Thursday, June 8, 2017

Room to Grow

By Christy Houghton
Additional Property for Camp Second Chance

There were only 14 residents at Camp Second Chance before the city added another parcel of land in March, making room to grow. The site can now house up to 70 people in 50 tents or tiny houses. New residents have come from other camps, or from homeless 'sweeps', where people and their things are removed from an unsanctioned location.
By April first, the camp had already doubled in size.

A Model Camp

Camp Second Chance allows adults only, due to the relatively remote industrial area where schools and daycares aren’t very close. Everyone is expected to follow the camp's rules, including a prohibition on having alcohol or drugs in camp. If a rule gets broken once, though, there’s compassion. That person is reminded of the rules and given a second chance to stay. Sometimes, the Second Chance Community isn’t a good fit for someone in their current life situation. There's a large extra tent with three cots, so people can spend the night as guests, even if they decide not to join the community. Camp Second Chance even hires an Uber ride, so the guest has a way to get to a different place the next morning.

Eric Davis, the camp’s Program Director, founded this nonprofit transitional housing community with fifteen others. Davis shared the planned improvements and his vision for Camp Second Chance. “We’ll have electricity in April. Shortly after that, running water will be available.” A mobile shower service arrives every Tuesday now, and will soon come on Saturdays, too. Davis would like to see tiny portable houses replace the tents. Eventually, they’ll build raised garden beds. After a visit, the mayor had said that this is a model camp, and Davis agrees. It’s not all about the services, though.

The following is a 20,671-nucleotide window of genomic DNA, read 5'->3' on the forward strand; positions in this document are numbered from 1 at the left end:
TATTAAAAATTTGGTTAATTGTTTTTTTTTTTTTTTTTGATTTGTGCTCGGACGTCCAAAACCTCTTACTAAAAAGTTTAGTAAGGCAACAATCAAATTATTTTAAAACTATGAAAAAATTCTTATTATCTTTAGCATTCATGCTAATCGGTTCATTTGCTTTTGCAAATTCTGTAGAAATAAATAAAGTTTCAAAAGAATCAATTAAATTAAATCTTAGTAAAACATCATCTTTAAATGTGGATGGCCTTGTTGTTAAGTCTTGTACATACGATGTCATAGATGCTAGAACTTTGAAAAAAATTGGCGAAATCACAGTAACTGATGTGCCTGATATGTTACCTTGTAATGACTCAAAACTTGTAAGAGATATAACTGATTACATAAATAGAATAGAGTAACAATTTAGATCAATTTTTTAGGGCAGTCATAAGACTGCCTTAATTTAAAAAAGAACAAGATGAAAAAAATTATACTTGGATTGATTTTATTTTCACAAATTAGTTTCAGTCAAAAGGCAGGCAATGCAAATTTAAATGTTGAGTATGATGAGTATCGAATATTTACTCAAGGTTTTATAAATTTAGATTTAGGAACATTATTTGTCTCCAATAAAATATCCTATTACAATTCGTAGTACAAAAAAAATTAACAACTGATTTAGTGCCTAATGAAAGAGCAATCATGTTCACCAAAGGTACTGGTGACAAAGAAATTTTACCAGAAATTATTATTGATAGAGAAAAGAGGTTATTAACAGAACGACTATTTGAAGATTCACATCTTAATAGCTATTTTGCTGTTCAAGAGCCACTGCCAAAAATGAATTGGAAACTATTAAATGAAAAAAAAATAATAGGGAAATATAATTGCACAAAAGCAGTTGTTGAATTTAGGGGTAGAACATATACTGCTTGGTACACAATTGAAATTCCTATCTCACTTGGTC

Run Like a Family

“This camp is run like a family,” claims Davis. Each camper has a voice in making decisions that impact the camp, like how to spend donated money and when to purchase new items. All decisions are put to a vote, and the majority vote wins. Davis feels strongly that everyone needs to be treated with respect, with their opinion heard and valued. And, just like in a family, everyone is expected to help out with the camp's chores. Davis’ philosophy is that "we use you for what you're good at." People are assigned to roles and tasks for the camp, based on what they can do. Responsibilities include security, kitchen coordinators, and maintenance duties. When people arrive with very few personal things, the camp purchases a tent and tarp for the new residents. Camp Second Chance is a place to feel safe, where people can leave their belongings while working or looking for a job. Residents know that their things will be there with their ‘family community’ when they return, even as the family grows this year.